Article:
I assigned the following journal prompt for my students:
Without using the word “eclipse,” use the “show, don’t tell” technique to describe the events before and after eclipse, and the eclipse itself. Make sure to include the following:
Buildup of tension
Description of action over feelings
All five senses (sight, hearing, touch, taste, smell)
I decided to journal, also, on this historical event. Here is my take on the experience:
I was running around, trying to make sure everyone was settled. I also felt like I needed to do something, to bustle about and look busy. I was afraid that once I saw the celestial phenomenon, I would not be impressed. Sometimes space events sound intriguing, but then I see it and I’m underwhelmed. Not a good feeling, to feel like you are above Creation. Not a “right” feeling.
Finally, I stood still and put on the inexpensive, All-American Shades my school had been gifted with. The sun was partially covered by the moon, and I was surprised how clearly I could see it. I hadn’t been sure what to expect, but I didn’t think I’d be able to really see anything through the glasses. However, the sun’s light enabled me to see its outline perfectly.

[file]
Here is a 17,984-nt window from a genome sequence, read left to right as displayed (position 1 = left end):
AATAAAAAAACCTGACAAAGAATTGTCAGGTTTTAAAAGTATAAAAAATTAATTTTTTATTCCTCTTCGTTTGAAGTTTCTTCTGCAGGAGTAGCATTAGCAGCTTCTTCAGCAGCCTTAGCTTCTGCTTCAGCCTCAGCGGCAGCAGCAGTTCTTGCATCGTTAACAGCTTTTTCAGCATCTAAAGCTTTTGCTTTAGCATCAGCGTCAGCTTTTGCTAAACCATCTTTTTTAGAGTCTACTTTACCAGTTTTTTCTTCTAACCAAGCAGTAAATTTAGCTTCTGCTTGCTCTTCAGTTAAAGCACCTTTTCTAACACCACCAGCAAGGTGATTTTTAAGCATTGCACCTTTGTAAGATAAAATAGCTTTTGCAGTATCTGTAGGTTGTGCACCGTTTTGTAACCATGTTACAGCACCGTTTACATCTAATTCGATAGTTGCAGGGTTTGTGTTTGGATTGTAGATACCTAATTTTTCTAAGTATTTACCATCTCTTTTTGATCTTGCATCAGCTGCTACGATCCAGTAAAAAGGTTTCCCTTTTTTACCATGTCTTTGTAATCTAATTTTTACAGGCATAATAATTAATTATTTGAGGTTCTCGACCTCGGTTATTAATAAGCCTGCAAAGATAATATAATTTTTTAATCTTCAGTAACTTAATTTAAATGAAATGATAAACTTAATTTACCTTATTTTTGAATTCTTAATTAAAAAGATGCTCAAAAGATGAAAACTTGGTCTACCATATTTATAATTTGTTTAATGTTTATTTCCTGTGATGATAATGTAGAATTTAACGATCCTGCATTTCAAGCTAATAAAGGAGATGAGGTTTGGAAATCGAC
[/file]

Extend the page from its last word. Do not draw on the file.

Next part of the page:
I helped Mrs. T lift the white bedsheet that she wanted to use to capture the wiggling shadows, but the experiment didn’t work. We set it back down, carefully, and tried to straighten it out just in case.
Turning back to the sun, I again perched my glasses on my face. I could hear Mr. M saying “Leave them on! Just a little bit more!” and then, in the final seconds of the moon closing in over the sun, I felt a wholly unexpected wave of panic come over me. The image of the darkness closing over the light affected me more than I thought it would. The moon was like a predator, about to swallow the sun whole.
Then the light of the world was gone, enough that I could look at its edges with just my plain eyes.
I was of course certain that the moon would pass again, but then again, nothing is guaranteed. The temperature had dropped, and I tasted an exciting panic in my mouth, goosebumps crawling across my skin. Another part of me had to close my jaw and I was giddy with a bubbly, ebullient feeling. I knew this wouldn’t last long, and I felt an urgency to just be.
The sun and the moon have done this before, they knew the score. They didn’t need us there, they would have taken part in this majestic ritual anyway. But we were all stars invited to take part in this heavenly performance.
The color was the most beautiful blue I have ever seen, indigo and warm and icy at the same time. I could have stood in that moment forever, transfixed, but then we were being alerted to put our glasses back on. I didn’t want to, like if I didn’t, I could possibly stop –or at least prolong — the movement of the sun and moon.
Well, I can’t, and really, I don’t want to. So I put the shades back on, and watched the light seep back into the sky.
I can’t find any pictures that capture that magic indigo, but I know the urgency to be is connected to it. I will find it if I keep looking.